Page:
A values based school underpins everything it does with values
"I think all schools should learn about values because they can improve their work, and they can be more respectful and thoughtful with other people"
Bridget Knight is a Trustee of IVET (the International Values Education Trust). In May 2010, she summarised the impact of Values-based Education in Herefordshire.
Impact of VbE on Schools in Herefordshire
Since 2002 Herefordshire has been on a pioneering journey, exploring how the holistic approach to learning that is Values Education can bring benefits for all children, regardless of age, ability, background or need. Values-based education is a beautiful thing. it is about the possibility of life itself, opening roads of discovery and helping people to understand themselves, others and how they may live good lives, making a positive difference through who and how they are.
There is a growing recognition that increasingly children will come to school from families that are in a state of huge flux, if not in actual disarray, and that the influence on children outside school – from television and the internet, to drugs and sex – can have a huge and detrimental bearing on their attitudes to learning. Research by the Nobel Prize winning economist James Heckman shows that non-cognitive skills are as important as technical skills in determining employability, earnings and career success. All this makes it more vital than ever that our schools are havens where individuals can come and truly flourish.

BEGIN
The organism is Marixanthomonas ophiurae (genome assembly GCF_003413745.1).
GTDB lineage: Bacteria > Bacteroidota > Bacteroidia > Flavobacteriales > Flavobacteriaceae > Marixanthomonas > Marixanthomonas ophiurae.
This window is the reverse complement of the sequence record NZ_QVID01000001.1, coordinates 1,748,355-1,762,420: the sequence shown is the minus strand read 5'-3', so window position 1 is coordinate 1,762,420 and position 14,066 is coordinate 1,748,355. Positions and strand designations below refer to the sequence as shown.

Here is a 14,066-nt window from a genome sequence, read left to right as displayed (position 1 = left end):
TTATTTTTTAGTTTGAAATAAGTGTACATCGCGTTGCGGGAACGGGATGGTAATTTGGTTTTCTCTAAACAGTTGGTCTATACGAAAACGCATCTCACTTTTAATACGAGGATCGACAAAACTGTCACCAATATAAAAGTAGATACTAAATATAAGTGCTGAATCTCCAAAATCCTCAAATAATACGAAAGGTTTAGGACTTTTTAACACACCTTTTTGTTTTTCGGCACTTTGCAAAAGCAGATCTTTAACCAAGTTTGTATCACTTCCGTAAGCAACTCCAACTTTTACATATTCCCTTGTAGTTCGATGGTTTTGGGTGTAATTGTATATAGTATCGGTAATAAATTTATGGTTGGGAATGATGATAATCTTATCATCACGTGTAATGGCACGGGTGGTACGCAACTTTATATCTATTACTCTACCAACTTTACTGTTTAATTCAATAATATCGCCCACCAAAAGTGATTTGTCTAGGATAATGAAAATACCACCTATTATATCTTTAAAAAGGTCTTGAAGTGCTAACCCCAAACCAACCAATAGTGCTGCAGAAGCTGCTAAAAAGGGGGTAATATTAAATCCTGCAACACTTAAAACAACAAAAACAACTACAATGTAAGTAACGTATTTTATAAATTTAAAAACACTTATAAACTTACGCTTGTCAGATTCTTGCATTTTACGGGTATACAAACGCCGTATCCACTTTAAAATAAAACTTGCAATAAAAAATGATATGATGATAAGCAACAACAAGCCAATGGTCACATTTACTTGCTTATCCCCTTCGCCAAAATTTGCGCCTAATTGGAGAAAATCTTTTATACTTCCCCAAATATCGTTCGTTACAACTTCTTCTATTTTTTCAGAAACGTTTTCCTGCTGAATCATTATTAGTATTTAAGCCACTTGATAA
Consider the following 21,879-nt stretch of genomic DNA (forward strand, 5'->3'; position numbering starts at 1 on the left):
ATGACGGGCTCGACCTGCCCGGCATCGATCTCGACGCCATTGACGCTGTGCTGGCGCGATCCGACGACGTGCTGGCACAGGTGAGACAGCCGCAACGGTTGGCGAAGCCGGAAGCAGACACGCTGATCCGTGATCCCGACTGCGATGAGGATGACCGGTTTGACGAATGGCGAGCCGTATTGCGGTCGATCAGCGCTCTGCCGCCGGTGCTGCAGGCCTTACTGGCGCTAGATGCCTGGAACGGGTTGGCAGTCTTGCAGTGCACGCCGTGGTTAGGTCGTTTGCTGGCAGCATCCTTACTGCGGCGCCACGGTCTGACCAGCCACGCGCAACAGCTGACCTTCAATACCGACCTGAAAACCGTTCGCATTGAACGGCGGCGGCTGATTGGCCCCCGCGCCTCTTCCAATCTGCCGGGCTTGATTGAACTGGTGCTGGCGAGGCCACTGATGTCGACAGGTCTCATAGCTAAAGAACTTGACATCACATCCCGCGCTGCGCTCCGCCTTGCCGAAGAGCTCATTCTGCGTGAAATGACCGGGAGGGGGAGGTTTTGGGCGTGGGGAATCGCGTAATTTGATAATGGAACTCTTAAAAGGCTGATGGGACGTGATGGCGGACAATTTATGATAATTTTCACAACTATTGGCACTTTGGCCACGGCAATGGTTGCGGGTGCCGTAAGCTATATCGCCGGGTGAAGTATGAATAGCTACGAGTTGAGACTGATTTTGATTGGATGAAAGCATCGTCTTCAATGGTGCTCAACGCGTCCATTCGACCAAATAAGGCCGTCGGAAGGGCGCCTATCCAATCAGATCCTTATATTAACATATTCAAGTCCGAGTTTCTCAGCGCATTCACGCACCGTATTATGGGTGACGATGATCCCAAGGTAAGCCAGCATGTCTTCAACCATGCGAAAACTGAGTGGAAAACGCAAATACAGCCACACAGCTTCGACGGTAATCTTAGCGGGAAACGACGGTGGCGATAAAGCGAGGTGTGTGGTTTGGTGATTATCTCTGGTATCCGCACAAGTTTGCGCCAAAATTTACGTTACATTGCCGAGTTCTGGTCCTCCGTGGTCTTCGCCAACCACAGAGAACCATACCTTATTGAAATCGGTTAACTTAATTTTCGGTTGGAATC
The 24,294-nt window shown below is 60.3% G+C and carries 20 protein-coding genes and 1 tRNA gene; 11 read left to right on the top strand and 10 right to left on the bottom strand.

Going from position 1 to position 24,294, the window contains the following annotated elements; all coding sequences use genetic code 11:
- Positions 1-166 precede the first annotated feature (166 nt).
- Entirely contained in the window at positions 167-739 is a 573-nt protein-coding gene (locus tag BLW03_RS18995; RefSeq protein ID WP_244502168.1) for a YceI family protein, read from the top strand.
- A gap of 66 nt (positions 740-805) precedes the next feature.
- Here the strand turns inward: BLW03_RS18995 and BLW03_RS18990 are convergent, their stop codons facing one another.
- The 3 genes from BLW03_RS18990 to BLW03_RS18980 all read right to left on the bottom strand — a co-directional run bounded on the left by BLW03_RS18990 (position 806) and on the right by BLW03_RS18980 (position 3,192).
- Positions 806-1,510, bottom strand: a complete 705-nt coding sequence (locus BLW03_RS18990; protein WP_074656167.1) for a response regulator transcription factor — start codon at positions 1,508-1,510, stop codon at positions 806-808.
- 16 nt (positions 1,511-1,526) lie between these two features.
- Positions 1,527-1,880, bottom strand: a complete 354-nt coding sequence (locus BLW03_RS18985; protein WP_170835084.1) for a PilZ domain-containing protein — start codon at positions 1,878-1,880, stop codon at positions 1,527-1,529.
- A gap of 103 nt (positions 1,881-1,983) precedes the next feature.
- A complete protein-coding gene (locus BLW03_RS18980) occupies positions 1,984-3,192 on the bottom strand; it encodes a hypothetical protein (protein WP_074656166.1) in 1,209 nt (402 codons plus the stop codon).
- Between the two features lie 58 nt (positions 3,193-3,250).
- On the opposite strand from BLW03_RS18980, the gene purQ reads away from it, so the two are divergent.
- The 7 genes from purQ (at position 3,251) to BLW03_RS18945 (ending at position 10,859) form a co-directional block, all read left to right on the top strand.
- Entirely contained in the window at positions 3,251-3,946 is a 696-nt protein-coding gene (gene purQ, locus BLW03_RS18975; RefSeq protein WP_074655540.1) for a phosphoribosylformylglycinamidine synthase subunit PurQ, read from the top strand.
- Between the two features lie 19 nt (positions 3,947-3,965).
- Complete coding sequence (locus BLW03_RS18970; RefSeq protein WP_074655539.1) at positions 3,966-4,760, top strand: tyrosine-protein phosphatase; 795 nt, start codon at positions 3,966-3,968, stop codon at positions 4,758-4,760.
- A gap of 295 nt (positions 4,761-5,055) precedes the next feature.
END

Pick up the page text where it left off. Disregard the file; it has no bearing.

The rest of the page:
Schools all over the country are grappling with these issues, and doing so valiantly. What sets values-based schools apart is unique and distinct: these schools have leaders who operate from the deeply held principles of loving, enabling and engaging.
Primary, secondary, and special schools and early years’ settings across Herefordshire have taken a deliberate decision to nurture each and every individual. Their school leaders understand that children and their own staff need relationships that provide them with recognition, that they need to be recognised for who they are, where they come from, their goals, contributions and achievements. In so doing, they create climates of regard, respect and delight - places where people can build their own identity, gain a reputation for their achievements, and work productively together to achieve even more. These gains are realised in OFSTED findings, which rate personal development and wellbeing, and its contribution to the curriculum, as exceptionally high, but also – and perhaps most importantly- in the heartfelt comments from the school community, such as the School Administrator who said that ' I had never thought about values before but since seeing how it works in school it has had a deep effect on my life and on that of my family', and the year 5 boy who said 'Values makes me feel safe. It gives you something to lean back on and remember forever'.
What a Values-based approach to education offers is borne out in many of the schools and settings in Herefordshire: this deeply practical approach offers a route to a more socially inclusive, engaging, motivating and rewarding school experience, helping all of us to open our minds and be alive to our own endless possibilities.